|This article relies largely or entirely upon a single source. (February 2014)|
|Status||former prison, future national museum|
Serkadji prison, formerly Barberousse prison, is a high-security prison in Algiers, Algeria; in 1995, about two-thirds of the 1,500 prisoners detained there have been accused or convicted of terrorism.
The Barberousse prison was constructed during the period of French rule, being built on the site of a former Turkish fortification located above the Casbah of Algiers. During the Algerian War of 1954-62 several hundred FLN activists and fighters were imprisoned there and 58 were executed by guillotine in the main courtyard. Following Algerian independence the prison was renamed as the Serkadji prison and converted to a historical museum. However under President Houari Boumediène the building resumed its role as a prison for political prisoners plus convicted criminals.
A prison mutiny took place between 21 and 23 February 1995 at Serkadji Prison. The catalyst to the mutiny was the escape of 4 prisoners aided by a guard. During the escape attempt four guards and one prisoner were killed. On the morning of 21 February, a small group attempted to escape, having been given 4 guns and 3 grenades by a recently appointed prison guard, Hamid Mebarki. After killing 4 prison guards, they began opening cell doors, and the prisoners quickly started a mutiny. They sought to negotiate with the authorities for guarantees of the safety of those prisoners who had not been party to the killing of the guards; the authorities considered negotiation inappropriate, and ordered them back to their cells. At mid-afternoon, the security forces stormed the prison; shooting and grenades continued until about 11 am the next day. Some human rights groups cited claims that the government had executed prisoners after resistance stopped without due process and shot the wounded.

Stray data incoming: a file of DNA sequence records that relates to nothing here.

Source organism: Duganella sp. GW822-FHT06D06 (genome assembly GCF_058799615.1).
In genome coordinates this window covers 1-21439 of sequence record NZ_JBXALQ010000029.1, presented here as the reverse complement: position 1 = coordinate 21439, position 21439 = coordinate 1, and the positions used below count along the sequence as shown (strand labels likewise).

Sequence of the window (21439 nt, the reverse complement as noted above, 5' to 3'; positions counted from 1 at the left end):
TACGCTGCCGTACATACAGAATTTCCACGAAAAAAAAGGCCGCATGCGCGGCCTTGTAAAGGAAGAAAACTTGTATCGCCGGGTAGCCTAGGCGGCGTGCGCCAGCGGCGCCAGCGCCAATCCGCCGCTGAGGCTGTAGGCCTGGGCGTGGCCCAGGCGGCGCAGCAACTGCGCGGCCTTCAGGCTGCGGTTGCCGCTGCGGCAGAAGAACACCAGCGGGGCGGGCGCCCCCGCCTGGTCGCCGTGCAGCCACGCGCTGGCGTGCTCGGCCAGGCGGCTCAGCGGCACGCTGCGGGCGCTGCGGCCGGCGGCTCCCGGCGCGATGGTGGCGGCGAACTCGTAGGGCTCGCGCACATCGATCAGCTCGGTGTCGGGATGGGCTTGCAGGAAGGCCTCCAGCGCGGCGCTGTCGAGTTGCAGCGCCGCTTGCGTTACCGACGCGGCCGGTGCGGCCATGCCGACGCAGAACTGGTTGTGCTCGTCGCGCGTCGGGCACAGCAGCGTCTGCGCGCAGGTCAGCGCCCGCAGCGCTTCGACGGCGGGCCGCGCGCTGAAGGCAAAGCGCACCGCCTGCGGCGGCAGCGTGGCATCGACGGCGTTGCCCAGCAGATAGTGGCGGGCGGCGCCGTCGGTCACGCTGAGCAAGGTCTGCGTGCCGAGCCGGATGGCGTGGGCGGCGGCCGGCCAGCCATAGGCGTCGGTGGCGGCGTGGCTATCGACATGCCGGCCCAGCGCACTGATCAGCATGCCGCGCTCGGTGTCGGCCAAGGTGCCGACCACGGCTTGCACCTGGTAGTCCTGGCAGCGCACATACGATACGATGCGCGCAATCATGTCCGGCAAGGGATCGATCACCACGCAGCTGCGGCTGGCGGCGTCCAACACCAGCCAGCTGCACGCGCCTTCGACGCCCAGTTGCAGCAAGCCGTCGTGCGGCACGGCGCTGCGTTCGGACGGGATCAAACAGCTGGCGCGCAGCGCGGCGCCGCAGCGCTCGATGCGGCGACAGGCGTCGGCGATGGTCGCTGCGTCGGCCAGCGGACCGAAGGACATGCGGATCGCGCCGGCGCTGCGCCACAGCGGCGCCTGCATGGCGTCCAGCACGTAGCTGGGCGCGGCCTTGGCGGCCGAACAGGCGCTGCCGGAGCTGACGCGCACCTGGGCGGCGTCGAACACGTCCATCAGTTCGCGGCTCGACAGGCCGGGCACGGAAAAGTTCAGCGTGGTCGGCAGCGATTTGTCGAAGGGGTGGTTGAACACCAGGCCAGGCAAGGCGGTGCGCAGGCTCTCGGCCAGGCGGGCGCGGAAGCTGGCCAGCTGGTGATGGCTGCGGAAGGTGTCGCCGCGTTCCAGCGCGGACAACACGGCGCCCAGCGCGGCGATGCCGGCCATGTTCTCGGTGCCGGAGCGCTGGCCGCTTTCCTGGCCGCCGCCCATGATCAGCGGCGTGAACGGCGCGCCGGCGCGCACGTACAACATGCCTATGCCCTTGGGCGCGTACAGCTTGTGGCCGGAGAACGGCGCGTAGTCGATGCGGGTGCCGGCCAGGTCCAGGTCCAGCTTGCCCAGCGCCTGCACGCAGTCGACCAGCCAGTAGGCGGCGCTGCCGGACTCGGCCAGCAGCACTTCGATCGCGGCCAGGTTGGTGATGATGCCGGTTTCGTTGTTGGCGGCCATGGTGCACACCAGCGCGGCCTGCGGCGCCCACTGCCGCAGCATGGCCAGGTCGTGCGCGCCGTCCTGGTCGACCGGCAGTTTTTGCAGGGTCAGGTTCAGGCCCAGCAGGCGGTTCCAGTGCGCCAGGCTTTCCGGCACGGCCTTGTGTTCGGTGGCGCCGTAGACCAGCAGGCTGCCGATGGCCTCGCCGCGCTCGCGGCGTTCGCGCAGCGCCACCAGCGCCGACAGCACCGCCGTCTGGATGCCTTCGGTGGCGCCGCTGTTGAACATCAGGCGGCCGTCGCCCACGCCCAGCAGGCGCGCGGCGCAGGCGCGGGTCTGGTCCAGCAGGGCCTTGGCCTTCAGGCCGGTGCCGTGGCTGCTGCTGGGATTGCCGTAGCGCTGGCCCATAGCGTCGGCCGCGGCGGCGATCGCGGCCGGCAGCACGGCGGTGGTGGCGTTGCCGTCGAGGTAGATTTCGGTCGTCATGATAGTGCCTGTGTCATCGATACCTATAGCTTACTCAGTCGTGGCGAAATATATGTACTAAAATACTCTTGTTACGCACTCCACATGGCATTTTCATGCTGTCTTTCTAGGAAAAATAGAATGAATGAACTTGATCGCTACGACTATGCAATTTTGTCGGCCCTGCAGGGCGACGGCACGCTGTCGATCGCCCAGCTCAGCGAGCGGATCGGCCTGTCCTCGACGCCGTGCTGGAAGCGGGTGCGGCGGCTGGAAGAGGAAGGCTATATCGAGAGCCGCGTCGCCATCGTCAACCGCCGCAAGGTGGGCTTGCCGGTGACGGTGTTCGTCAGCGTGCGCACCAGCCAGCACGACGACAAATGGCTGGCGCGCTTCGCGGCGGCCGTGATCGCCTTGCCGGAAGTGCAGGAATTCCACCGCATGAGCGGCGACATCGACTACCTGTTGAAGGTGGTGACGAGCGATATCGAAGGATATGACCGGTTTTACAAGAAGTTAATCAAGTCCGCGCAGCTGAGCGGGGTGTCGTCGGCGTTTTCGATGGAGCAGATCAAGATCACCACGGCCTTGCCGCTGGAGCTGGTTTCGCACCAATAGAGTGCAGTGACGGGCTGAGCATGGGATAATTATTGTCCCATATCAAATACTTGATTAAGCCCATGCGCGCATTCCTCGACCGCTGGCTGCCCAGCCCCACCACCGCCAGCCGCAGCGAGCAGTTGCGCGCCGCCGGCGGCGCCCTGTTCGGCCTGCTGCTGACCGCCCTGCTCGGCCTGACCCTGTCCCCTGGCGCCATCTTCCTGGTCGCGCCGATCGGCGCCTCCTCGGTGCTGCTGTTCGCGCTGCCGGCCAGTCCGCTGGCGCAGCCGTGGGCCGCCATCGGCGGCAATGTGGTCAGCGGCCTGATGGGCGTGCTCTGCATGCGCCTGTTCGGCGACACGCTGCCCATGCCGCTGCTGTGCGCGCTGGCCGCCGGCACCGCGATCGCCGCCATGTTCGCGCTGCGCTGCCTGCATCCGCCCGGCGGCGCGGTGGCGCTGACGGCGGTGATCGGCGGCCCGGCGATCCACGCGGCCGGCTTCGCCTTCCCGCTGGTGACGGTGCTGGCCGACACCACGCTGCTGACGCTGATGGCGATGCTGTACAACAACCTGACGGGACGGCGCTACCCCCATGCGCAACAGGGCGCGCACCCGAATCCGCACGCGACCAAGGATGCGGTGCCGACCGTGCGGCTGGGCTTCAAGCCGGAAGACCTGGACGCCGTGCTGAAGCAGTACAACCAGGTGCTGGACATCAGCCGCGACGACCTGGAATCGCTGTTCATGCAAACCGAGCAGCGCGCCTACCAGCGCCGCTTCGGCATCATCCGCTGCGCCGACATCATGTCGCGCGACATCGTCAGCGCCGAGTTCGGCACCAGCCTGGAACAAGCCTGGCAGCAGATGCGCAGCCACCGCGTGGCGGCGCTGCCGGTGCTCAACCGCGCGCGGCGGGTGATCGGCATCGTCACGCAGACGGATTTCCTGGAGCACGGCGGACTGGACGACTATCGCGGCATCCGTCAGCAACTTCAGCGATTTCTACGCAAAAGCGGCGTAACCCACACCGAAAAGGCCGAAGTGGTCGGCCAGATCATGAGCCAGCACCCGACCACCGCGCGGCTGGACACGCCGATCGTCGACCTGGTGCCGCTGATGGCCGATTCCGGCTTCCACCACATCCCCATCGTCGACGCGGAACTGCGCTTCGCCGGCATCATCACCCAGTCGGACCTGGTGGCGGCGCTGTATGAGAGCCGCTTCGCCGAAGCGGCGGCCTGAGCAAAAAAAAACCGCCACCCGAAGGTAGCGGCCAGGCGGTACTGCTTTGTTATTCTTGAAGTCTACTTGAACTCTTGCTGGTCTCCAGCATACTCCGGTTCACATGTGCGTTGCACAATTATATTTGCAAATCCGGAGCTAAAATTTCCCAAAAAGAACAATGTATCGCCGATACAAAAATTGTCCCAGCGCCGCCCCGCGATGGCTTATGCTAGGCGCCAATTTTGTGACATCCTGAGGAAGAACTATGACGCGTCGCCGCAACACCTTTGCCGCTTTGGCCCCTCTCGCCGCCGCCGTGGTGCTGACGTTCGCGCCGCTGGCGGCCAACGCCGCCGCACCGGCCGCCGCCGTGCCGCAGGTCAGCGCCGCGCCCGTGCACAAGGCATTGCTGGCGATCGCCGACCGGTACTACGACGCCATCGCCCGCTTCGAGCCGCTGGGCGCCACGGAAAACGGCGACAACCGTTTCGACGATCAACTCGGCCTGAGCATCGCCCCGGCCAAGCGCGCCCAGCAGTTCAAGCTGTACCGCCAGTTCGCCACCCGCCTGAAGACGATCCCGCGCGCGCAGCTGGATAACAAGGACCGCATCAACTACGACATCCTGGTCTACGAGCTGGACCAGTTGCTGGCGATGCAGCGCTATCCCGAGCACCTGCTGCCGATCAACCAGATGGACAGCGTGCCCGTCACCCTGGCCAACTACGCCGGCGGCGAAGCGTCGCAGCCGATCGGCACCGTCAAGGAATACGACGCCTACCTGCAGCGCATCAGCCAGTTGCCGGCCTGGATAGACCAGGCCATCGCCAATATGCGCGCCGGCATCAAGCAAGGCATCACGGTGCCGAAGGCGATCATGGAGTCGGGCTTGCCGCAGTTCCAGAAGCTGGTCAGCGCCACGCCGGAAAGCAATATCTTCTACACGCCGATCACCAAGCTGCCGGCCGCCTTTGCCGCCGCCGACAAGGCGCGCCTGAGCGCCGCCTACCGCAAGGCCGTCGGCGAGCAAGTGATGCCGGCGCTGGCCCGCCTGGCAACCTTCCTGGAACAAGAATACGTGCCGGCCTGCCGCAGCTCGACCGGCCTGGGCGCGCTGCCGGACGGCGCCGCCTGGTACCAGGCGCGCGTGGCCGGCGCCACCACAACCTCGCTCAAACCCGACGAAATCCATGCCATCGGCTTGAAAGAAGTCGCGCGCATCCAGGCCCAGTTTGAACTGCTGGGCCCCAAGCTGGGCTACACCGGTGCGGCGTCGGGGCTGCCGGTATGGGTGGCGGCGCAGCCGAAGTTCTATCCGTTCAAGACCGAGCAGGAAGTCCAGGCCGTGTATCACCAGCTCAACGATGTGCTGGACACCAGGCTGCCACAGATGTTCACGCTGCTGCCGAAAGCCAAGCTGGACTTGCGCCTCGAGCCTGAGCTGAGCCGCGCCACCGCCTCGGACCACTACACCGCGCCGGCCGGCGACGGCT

After the failed breakout security forces killed ninety-six prisoners (according to official figures; other sources claimed up to 110) while trying to suppress the resulting mutiny.
An inquiry into the incident was conducted in March by an official human rights organization, the Observatoire National des Droits de l'Homme, which supported the Minister of Justice's account. Eight people were later sentenced to death for their parts in the escape attempt.
Three Moroccans belonging to Al-Qaeda in the Islamic Maghreb were arrested in early June 2008, and transferred to Serkadji prison to await trial. Considered foreign elements in security jargon, it was unclear if they would be tried in Morocco or Algeria. Algerian security forces arrested the Salafists after they were successful in penetrating the western borders of Algeria. The three attested to carrying arms against the United States and advocating the overthrow of the pro U.S. monarchy in Morocco.
- Three Moroccans belonging to Al-Qaeda referred to Serkadji prison, El Khabar, 18 June 2008, internet article.